Welcome to Blast2thePast.com

Welcome to Blast2thePast.com

Happy Holidays from Blast to the Past

Saturday, December 24, 2011

Happy Holidays and a Merry Christmas to you from

 "Blast to the Past"

 May you have a Merry Merry Christmas!

Ozzie and Harriet - Busy Christmas

Friday, December 23, 2011

Ozzie and Harriot
Busy Christmas

Malice in the Palace (1949)

Wednesday, November 30, 2011

Malice in the Palace (1949)

Starring the Three Stooges


Mush and Milk - Little Rascals

Saturday, November 19, 2011

Mush and Milk - Little Rascals
Description: When Capâs back pension finally comes, he treats the kids of Bleak Hill Boarding School to a day at the local amusement park

Ray Conniff Biography

Sunday, October 23, 2011

Conniff was born in Attleboro, Massachusetts, and learned to play the trombone from his father. He studied music arranging from a course book.[1] After serving in the U.S. Army in World War II (where he worked under Walter Schumann), he joined the Artie Shaw big band and wrote many arrangements for him. After his stint with Shaw he was then hired by Mitch Miller, then head of A&R at Columbia Records, as their home arranger, working with several artists including Rosemary Clooney, Marty Robbins, Frankie Laine, Johnny Mathis, Guy Mitchell and Johnnie Ray. He wrote a top 10 arrangement for Don Cherry's "Band of Gold" in 1955, a single that sold more than a million copies.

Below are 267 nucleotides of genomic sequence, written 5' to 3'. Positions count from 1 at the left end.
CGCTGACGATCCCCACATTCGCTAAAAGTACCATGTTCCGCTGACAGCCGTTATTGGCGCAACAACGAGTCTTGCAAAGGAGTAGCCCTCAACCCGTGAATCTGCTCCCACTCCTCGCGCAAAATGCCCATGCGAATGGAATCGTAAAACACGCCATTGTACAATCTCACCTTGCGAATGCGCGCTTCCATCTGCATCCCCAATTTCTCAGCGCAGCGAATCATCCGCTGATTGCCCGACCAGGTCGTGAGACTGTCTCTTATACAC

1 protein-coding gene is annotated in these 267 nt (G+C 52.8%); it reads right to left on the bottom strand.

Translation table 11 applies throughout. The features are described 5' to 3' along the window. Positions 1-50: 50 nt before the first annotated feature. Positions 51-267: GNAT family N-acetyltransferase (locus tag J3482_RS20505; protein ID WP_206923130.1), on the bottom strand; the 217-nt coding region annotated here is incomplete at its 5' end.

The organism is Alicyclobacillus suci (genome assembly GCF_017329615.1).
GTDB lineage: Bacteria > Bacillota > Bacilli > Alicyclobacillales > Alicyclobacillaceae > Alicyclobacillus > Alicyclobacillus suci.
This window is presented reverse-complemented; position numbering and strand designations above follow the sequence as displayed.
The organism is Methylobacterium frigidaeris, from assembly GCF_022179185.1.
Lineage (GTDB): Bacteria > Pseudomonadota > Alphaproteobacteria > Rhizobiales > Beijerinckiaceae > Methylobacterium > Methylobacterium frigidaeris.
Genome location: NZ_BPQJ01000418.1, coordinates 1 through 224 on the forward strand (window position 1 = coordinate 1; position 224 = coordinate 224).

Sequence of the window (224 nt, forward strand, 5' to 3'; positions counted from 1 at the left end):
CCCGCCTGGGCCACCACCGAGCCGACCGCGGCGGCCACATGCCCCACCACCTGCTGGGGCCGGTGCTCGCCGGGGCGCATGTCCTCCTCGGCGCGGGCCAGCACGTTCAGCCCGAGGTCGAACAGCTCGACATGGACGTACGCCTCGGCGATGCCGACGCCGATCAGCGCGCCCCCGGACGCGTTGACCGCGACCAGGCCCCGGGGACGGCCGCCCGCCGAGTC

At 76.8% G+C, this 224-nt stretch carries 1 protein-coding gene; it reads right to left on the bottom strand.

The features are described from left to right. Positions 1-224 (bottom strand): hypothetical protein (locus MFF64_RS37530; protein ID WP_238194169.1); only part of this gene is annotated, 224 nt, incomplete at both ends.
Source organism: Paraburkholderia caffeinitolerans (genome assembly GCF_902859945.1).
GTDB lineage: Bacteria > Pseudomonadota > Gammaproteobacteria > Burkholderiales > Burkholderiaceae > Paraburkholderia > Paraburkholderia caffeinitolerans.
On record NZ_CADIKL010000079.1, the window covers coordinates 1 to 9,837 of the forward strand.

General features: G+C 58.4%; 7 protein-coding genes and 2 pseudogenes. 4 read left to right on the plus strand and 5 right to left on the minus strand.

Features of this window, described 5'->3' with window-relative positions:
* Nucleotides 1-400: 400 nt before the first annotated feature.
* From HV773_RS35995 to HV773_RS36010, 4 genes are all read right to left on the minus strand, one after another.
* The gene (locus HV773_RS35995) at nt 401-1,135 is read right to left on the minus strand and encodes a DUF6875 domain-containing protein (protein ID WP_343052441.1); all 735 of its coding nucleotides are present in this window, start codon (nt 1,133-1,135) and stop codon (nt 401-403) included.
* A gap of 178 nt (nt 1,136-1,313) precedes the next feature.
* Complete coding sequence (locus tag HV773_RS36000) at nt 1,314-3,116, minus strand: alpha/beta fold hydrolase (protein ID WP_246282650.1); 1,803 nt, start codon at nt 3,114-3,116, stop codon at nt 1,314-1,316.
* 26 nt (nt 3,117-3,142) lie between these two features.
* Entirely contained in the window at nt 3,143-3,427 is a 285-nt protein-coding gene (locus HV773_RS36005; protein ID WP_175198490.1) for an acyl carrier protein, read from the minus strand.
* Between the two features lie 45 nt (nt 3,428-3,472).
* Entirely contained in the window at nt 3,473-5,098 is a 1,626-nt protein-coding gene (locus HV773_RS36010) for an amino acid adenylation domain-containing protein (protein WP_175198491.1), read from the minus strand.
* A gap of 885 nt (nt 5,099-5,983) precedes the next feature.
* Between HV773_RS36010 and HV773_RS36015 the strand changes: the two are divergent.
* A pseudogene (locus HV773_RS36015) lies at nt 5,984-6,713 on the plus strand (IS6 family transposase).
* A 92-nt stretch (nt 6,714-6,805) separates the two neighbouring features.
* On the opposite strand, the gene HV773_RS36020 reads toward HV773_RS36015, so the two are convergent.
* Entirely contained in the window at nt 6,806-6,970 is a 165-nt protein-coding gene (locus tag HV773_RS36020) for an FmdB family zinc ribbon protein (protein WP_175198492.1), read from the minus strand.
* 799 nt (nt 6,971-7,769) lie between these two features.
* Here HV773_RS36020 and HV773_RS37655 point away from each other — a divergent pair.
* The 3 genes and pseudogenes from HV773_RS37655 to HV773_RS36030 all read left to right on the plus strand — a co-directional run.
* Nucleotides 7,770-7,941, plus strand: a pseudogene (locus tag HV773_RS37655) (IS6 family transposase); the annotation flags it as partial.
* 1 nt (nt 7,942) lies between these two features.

Among the hit singles he backed with his orchestra (and eventually with a male chorus) were "Yes Tonight Josephine" and "Just Walkin' in the Rain" by Johnnie Ray; "Chances Are" and "It's Not for Me to Say" by Johnny Mathis; "A White Sport Coat" and "The Hanging Tree" by Marty Robbins; "Moonlight Gambler" by Frankie Laine; "Up Above My Head," a duet by Frankie Laine and Johnnie Ray; and "Pet Me, Poppa" by Rosemary Clooney. He also backed up the albums Tony by Tony Bennett, Blue Swing by Eileen Rodgers, Swingin' for Two by Don Cherry, and half the tracks of The Big Beat by Johnnie Ray.
In these early years he also produced similar-sounding records for Columbia's Epic label under the name of Jay Raye (which stands for "Joseph Raymond") amongst them a backing album and singles with Somethin' Smith and the Redheads, an American male vocal group.